Even though the number of people who report feeling the holiday season is more stressful than the rest of the year remains unchanged, about 3 in 10 (29%) American adults say they are experiencing more stress now compared to pre-pandemic holiday seasons. Another 10% say they actually have less stress than they did before Covid. When asked to compare their current holiday stress to last year – a time when the Covid infection rate was reaching its peak – 34% say they have less stress now, while 19% say they actually have more holiday stress than they did in 2020.

Overall, similar numbers of parents with children under age 18 (39%), adults under age 55 who do not have children (39%), and adults age 55 and older (32%) say they find the holidays more enjoyable than the rest of the year. However, non-parents under age 55 (34%) are somewhat more likely than parents (27%) or adults age 55 and older (25%) to say the holidays are more stressful. Non-parents under 55 years old (36%) are also somewhat more likely than parents (24%) and older adults (24%) to say that this year’s season is more stressful than pre-Covid holidays.

“It is interesting that non-parents are feeling relatively more stress from the holidays. Perhaps that’s because parents have been making more adjustments to their lives during Covid and that has become the new normal for them,” said Murray.

Overall, 51% of Americans say finding the right gifts causes them at least a little stress during the holidays and 37% say the same about traveling. Other holiday stressors include being with family members (39%), cooking (32%), and putting up holiday decorations (24%). Among these five different holiday activities, the two that are most commonly identified as the top stressors are finding the right gifts (28%) and traveling (24%). The percentage of Americans who choose gift-buying as their biggest stressor is unchanged from 2018 (28%), but the number who point to traveling as causing them the most stress has ticked up from 17% three years ago.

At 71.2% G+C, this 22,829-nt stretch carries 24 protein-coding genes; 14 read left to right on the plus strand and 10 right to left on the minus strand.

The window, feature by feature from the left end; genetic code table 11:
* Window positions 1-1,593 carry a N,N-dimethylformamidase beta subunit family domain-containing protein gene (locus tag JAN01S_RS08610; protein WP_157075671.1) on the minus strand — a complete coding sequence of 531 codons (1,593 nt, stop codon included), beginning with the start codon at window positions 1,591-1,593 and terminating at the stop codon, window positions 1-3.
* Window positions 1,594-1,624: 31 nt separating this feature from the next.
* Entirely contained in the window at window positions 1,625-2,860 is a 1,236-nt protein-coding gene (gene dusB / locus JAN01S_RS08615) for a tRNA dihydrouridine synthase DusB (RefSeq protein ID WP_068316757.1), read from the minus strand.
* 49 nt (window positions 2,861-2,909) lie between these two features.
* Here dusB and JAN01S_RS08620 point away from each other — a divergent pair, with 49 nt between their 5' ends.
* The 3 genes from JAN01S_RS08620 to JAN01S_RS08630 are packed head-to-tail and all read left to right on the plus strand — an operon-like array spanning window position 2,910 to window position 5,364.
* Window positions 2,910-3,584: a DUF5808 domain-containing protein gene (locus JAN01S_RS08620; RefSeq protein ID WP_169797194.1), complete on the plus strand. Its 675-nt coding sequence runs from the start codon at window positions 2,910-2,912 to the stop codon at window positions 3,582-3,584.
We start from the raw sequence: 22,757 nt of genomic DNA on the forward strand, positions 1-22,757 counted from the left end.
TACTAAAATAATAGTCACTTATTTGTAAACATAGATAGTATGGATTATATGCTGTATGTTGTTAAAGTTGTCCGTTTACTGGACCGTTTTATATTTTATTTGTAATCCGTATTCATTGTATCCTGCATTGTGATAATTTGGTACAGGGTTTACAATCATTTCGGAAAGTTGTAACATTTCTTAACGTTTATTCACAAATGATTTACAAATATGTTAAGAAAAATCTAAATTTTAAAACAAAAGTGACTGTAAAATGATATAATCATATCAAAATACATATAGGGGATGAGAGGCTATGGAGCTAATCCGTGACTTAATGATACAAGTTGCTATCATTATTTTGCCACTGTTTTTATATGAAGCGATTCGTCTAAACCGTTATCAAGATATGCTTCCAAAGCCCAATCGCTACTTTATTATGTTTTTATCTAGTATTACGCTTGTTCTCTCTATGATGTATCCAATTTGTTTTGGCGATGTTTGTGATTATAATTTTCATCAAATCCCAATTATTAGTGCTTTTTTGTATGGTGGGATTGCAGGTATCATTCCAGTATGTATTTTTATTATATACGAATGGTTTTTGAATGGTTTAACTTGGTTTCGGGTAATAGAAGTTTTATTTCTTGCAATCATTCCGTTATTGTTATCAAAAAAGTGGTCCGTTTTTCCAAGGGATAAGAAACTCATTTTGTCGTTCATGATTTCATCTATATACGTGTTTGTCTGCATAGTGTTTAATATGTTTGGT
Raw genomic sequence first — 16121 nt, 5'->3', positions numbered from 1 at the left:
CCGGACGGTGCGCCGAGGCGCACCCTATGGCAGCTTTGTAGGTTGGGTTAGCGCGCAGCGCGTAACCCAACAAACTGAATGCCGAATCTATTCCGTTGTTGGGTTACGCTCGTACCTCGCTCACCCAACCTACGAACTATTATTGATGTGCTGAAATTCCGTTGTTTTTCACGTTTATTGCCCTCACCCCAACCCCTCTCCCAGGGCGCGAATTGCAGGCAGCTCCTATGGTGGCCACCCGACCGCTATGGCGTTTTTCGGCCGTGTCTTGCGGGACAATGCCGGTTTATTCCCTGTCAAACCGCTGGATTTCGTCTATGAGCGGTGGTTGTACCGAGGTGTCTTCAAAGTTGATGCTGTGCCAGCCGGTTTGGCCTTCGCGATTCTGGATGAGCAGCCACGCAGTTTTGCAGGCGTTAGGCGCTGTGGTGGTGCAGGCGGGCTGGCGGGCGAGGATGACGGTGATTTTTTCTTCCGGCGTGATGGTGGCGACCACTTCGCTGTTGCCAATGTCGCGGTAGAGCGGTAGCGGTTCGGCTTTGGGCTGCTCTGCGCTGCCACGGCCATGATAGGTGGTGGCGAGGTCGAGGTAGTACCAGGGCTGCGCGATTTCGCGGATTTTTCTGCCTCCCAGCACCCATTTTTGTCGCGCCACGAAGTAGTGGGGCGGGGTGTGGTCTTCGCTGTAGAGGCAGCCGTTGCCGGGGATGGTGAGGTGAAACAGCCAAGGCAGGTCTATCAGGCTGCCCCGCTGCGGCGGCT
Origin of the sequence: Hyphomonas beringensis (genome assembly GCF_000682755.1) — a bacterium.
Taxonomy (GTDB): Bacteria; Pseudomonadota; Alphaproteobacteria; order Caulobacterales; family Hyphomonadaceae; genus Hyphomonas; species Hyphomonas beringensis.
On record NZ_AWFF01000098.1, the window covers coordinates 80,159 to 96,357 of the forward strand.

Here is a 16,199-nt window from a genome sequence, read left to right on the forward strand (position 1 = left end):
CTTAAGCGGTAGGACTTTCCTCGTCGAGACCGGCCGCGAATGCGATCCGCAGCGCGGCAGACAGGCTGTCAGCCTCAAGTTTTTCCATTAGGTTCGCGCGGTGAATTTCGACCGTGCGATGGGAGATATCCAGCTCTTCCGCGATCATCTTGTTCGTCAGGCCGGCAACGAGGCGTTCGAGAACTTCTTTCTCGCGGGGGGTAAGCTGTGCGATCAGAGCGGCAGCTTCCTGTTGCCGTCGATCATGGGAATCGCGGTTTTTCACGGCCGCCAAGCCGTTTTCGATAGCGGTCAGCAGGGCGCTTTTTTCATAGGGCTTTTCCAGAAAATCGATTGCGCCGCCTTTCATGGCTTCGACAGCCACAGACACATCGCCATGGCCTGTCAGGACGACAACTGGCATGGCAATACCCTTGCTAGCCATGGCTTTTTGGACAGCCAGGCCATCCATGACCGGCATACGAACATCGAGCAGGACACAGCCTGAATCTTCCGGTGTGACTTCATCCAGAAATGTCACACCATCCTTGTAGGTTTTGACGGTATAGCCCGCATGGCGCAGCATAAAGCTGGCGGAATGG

Overall, 48% of non-parents under age 55 get stressed from traveling (similar to 45% in 2018). This problem is lower for parents (30%, which is down from 41% in 2018) and those age 55 and older (30%, up from 21% in 2018). Gift-buying is more likely to be seen as a source of stress for adults under 55 years old – whether they are parents (61%) or not (55%) – than it is for those age 55 and older (43%). These results are virtually unchanged from 2018.

The Monmouth University Poll was conducted by telephone from December 2 to 6, 2021 with 808 adults in the United States.  The question results in this release have a margin of error of +/- 3.5 percentage points. The poll was conducted by the Monmouth University Polling Institute in West Long Branch, NJ.

QUESTIONS AND RESULTS     

(* Some columns may not add to 100% due to rounding.)

[Q1-11 previously released.]